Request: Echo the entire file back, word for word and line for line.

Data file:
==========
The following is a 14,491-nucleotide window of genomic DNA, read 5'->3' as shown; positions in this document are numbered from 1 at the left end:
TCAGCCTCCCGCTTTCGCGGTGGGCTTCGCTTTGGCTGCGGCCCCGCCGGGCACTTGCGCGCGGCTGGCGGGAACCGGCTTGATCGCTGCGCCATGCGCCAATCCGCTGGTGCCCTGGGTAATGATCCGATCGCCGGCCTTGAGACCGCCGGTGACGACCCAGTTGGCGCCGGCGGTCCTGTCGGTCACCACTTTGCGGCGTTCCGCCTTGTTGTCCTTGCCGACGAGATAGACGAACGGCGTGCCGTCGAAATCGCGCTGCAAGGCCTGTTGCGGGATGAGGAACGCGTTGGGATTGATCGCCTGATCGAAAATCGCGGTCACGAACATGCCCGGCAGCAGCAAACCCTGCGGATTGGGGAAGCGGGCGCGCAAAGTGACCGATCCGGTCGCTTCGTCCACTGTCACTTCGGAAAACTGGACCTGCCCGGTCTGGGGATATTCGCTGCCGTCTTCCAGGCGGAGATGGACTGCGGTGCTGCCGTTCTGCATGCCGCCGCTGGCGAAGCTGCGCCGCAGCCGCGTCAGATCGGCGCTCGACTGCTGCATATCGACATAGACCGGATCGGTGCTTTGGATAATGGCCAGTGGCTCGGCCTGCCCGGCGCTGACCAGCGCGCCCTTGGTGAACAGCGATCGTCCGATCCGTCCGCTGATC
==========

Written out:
The following is a 14,491-nucleotide window of genomic DNA, read 5'->3' as shown; positions in this document are numbered from 1 at the left end:
TCAGCCTCCCGCTTTCGCGGTGGGCTTCGCTTTGGCTGCGGCCCCGCCGGGCACTTGCGCGCGGCTGGCGGGAACCGGCTTGATCGCTGCGCCATGCGCCAATCCGCTGGTGCCCTGGGTAATGATCCGATCGCCGGCCTTGAGACCGCCGGTGACGACCCAGTTGGCGCCGGCGGTCCTGTCGGTCACCACTTTGCGGCGTTCCGCCTTGTTGTCCTTGCCGACGAGATAGACGAACGGCGTGCCGTCGAAATCGCGCTGCAAGGCCTGTTGCGGGATGAGGAACGCGTTGGGATTGATCGCCTGATCGAAAATCGCGGTCACGAACATGCCCGGCAGCAGCAAACCCTGCGGATTGGGGAAGCGGGCGCGCAAAGTGACCGATCCGGTCGCTTCGTCCACTGTCACTTCGGAAAACTGGACCTGCCCGGTCTGGGGATATTCGCTGCCGTCTTCCAGGCGGAGATGGACTGCGGTGCTGCCGTTCTGCATGCCGCCGCTGGCGAAGCTGCGCCGCAGCCGCGTCAGATCGGCGCTCGACTGCTGCATATCGACATAGACCGGATCGGTGCTTTGGATAATGGCCAGTGGCTCGGCCTGCCCGGCGCTGACCAGCGCGCCCTTGGTGAACAGCGATCGTCCGATCCGTCCGCTGATC